Arun Sudhaman 05 Nov 2013 // 11:00AM GMT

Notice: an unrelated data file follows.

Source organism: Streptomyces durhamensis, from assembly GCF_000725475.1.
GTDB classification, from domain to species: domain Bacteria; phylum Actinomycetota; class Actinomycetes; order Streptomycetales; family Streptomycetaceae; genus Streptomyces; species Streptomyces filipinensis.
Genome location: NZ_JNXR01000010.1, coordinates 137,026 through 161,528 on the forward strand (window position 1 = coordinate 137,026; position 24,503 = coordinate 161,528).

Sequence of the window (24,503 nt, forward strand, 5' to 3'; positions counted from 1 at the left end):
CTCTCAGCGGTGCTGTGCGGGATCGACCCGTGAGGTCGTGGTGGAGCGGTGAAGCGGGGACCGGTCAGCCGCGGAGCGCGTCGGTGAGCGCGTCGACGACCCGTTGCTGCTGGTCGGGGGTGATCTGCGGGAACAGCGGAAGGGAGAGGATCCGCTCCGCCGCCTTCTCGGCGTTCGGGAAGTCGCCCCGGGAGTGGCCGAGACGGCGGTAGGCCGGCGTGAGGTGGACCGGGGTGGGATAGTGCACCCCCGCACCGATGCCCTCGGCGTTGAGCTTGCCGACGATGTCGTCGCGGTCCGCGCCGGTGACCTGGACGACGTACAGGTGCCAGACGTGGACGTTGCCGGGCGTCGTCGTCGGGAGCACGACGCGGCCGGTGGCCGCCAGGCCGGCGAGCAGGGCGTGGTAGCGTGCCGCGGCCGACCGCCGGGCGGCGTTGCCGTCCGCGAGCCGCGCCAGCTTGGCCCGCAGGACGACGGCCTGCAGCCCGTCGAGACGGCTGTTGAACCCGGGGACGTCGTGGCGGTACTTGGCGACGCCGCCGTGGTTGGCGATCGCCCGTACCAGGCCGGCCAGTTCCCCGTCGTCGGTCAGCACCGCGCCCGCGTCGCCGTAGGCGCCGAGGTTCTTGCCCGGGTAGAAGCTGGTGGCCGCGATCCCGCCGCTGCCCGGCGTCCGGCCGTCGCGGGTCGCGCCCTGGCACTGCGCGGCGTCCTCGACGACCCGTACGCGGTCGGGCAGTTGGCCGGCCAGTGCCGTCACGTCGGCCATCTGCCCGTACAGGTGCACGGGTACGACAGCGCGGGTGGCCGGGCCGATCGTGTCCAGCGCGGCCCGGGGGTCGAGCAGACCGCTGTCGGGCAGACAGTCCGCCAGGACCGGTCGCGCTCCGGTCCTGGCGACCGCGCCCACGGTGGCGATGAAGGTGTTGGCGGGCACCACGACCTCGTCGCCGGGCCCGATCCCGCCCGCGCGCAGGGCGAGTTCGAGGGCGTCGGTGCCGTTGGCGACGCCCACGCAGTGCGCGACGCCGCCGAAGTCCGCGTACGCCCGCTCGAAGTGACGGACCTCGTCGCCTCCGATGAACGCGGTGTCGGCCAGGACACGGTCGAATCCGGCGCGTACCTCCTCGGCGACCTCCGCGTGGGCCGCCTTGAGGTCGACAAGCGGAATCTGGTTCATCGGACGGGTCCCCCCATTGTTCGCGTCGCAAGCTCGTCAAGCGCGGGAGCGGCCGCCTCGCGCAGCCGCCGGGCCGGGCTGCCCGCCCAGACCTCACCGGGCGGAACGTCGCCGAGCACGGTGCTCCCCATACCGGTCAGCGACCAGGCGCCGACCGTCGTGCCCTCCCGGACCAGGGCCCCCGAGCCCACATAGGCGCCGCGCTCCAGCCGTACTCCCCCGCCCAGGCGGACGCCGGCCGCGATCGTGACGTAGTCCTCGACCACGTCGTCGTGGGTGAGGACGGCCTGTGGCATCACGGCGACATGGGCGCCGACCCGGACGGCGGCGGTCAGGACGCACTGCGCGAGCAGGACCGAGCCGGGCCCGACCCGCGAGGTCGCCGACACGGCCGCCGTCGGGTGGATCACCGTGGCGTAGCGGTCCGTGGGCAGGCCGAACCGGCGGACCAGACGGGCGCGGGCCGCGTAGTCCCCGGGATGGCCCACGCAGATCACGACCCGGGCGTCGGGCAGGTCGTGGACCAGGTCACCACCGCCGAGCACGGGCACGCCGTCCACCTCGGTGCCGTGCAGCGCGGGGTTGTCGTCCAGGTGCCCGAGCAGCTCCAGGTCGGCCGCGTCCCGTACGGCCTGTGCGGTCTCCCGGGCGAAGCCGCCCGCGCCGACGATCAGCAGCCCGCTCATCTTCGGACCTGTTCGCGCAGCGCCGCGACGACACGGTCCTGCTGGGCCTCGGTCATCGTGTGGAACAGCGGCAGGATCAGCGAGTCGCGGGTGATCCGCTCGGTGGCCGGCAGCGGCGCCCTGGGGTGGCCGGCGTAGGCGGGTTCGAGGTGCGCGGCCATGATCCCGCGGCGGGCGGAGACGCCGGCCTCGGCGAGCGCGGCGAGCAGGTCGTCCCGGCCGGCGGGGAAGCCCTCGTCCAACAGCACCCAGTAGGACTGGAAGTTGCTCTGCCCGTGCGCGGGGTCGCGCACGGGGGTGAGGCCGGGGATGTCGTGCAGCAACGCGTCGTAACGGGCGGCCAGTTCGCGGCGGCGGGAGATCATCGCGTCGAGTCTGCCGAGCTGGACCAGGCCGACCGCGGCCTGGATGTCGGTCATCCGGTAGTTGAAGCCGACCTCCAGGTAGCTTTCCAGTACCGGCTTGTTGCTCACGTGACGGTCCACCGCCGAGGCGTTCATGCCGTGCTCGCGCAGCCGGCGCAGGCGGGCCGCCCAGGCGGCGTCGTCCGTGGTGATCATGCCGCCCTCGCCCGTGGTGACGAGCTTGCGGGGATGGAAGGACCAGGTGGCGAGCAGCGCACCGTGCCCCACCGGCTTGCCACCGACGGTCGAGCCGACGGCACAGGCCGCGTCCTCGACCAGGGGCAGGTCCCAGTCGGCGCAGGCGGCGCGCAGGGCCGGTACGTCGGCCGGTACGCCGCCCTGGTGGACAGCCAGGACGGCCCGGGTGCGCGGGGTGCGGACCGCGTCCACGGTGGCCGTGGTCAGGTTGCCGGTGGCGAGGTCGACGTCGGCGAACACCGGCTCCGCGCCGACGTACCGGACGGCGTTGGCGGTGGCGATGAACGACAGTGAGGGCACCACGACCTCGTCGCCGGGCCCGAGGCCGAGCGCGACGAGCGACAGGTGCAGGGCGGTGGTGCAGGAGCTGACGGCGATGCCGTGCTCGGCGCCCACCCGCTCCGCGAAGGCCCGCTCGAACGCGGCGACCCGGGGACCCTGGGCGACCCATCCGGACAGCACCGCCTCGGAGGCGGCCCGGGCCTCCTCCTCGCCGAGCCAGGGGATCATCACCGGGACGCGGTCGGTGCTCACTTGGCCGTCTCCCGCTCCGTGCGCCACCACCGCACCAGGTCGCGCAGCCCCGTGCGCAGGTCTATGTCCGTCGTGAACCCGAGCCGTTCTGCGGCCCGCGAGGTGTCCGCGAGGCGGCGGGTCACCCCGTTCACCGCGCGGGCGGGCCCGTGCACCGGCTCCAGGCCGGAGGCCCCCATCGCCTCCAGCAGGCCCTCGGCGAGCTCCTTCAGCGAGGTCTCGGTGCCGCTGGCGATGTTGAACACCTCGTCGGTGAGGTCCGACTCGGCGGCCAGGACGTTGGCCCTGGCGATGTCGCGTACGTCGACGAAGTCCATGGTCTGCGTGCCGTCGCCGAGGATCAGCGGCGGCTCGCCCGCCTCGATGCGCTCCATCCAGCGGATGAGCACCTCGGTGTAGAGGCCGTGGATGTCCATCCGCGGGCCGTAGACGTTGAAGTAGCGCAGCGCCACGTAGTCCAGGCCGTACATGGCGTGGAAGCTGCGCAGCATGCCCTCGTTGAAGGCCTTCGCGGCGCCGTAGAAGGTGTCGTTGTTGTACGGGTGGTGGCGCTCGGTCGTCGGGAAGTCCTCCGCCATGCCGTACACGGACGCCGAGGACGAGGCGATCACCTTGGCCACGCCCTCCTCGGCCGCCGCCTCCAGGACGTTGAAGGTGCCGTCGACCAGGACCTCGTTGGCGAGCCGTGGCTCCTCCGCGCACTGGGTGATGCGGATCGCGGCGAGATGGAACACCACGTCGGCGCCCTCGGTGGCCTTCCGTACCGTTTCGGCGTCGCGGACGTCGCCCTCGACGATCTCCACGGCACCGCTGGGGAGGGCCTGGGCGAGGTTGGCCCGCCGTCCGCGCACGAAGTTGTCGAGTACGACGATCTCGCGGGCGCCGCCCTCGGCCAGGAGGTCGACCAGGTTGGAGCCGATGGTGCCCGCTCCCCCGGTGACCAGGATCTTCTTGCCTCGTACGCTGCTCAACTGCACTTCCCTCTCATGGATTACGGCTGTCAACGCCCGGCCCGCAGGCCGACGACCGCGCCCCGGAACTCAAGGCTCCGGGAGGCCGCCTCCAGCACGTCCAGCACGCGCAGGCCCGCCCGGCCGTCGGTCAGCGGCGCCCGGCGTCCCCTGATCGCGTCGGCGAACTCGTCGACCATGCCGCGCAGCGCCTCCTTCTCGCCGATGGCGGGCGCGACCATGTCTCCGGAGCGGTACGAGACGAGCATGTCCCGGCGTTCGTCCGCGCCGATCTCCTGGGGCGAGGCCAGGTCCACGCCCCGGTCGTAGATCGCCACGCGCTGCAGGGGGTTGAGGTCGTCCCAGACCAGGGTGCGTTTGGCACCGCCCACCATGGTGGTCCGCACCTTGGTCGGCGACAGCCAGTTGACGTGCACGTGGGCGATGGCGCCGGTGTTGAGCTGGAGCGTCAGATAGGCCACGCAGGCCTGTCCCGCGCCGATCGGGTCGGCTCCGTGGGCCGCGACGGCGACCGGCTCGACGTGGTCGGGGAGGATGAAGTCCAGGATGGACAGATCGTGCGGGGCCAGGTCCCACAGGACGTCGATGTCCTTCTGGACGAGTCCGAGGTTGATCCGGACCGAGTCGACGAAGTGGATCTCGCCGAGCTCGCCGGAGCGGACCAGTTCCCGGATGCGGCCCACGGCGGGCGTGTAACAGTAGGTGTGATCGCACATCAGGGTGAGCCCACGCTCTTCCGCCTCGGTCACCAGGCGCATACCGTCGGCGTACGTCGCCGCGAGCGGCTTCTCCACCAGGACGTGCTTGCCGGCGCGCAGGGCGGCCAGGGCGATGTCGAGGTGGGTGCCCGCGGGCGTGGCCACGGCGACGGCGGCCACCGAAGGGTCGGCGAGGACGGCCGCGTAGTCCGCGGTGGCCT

The rise of content marketing, despite well-publicised scepticism, continues — as illustrated by a new report which reveals how marketers view the emerging area. While the hype around content marketing has clearly grown, the study demonstrates that marketers are looking for credible business results that will help them address the specific content challenges they face — a lack of staff resources, budget and expertise. The headline finding, perhaps, is that almost two out of five marketers (38%) still question whether content marketing can deliver measurable ROI. Set against that, 70% of the 160 marcomms pros polled — across the UK, France, Germany and South Africa — believe that content marketing helps drive sales leads more effectively. The metrics that are being used for content marketing, critically, suggest a disconnect between goals (eg sales leads) and actual results. Over three quarters (83%) measure the effectiveness of content through web traffic, while 67% measure through media coverage and just over half (56%) through click analysis. As Waggener Edstrom EMEA CEO Chris Talago points out, this disconnect is likely because of ineffective “goal setting”. “If you did it to increase sales, why are you measuring web traffic?” asks Talago. “If you undertake content marketing with the intent of increasing sales — and the measurement of your success is web traffic and media coverage — you need to look at the goal setting and measurement.” Talago thinks that this gap is one factor that explains why a high proportion of marcomms pros question whether content marketing can deliver genuine business results. “Part of it is investing in insight and analytics, understanding the research, setting realistic goals,” he adds. [caption id="attachment_891" align="alignright" width="150"] AVG's Ricardo Adame[/caption] Ricardo Adame, corporate VP of global communications at AVG Technologies, notes that the “big bet” his company has made on content marketing represents an “exciting breakthrough”, by helping to “increase engagement with our followers.” “Certainly with analytics, you can see if people really follow your content but you can see easily if these people, after connecting, would immediately go to, for example AVG.com and either download a product or read more,” explains Adame. “That is an exciting breakthrough. You can be extremely clear on which type of generation leads you are generating from the social media outlets.” Adame is equally surprised that as many as 38% question the effectiveness. “You can definitely get a more clear picture - whether they like it and whether they go from there to another site. Certainly you require a lot of investment to create great content in a digital format. We need to do a better job educating our key stakeholders, and how we can leverage the various tools out there.” Some of the other headline findings: A lack of staff resources was identified as the number one challenge in implementing an effective content marketing strategy (63%), closely followed by lack of budget (48%) and lack of content creation expertise (41%). “Until execs see impact it can make, many are reluctant to release the budget,” says Talago. “But until they release the budget they won’t see the impact. You don’t need additional budget, you just need to think differently about slicing the problem.” Meanwhile, 18% of marketers still have no plans to implement a content marketing strategy. Of those that do, 85% are using it to promote awareness, closely followed by increasing engagement with customers (79%) and generating sales leads (77%).